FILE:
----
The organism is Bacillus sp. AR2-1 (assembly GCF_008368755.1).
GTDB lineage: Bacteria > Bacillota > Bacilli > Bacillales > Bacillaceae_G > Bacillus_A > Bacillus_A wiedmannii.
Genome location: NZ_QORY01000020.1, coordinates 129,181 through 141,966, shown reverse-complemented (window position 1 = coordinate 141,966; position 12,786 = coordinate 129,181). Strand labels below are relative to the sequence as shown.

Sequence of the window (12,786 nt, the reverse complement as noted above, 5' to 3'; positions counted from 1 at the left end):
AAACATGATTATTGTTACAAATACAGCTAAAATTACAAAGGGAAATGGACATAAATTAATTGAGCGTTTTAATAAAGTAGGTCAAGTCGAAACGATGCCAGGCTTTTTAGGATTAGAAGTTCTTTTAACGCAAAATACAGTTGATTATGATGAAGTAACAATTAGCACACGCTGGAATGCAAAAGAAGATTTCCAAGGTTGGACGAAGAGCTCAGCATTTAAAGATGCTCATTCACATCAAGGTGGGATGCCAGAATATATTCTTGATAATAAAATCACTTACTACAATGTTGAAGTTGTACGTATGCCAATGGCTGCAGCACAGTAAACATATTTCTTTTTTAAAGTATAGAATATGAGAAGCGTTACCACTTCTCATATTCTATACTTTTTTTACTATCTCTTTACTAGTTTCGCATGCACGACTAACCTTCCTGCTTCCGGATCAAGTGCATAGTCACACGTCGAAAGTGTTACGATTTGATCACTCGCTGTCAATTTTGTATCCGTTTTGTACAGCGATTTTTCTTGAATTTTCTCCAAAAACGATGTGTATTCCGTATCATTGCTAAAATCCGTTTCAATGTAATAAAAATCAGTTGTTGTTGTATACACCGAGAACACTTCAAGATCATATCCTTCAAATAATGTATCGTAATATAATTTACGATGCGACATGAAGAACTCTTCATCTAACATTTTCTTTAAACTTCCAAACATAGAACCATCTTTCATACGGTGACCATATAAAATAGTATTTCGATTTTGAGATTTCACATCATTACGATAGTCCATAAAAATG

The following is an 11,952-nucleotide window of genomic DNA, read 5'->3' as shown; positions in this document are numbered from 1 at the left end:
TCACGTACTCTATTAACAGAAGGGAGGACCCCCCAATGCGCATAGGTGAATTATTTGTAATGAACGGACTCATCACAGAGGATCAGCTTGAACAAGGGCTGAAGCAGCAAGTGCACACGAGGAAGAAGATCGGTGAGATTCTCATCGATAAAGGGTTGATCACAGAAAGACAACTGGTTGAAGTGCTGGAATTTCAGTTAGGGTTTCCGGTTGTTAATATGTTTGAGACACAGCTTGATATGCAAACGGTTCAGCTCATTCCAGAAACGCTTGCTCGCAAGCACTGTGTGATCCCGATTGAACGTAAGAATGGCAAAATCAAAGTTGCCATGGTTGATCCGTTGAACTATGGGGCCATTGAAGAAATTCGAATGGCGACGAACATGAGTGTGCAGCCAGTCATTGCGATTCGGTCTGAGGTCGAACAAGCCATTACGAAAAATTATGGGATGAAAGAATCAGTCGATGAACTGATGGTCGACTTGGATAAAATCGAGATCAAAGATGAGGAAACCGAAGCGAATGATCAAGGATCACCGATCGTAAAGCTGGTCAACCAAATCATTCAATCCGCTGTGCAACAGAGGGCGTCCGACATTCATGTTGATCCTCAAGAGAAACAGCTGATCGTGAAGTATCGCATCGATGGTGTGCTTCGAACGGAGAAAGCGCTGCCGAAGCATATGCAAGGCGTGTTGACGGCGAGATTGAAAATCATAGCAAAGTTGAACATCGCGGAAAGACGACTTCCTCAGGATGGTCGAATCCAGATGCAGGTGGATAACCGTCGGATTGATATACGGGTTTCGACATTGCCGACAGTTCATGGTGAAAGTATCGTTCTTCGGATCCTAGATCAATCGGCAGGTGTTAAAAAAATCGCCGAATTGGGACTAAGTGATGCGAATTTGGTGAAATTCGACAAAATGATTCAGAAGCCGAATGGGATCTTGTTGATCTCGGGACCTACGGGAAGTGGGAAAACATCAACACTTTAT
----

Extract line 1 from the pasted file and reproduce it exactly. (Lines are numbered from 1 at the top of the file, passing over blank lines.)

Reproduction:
The organism is Bacillus sp. AR2-1 (assembly GCF_008368755.1).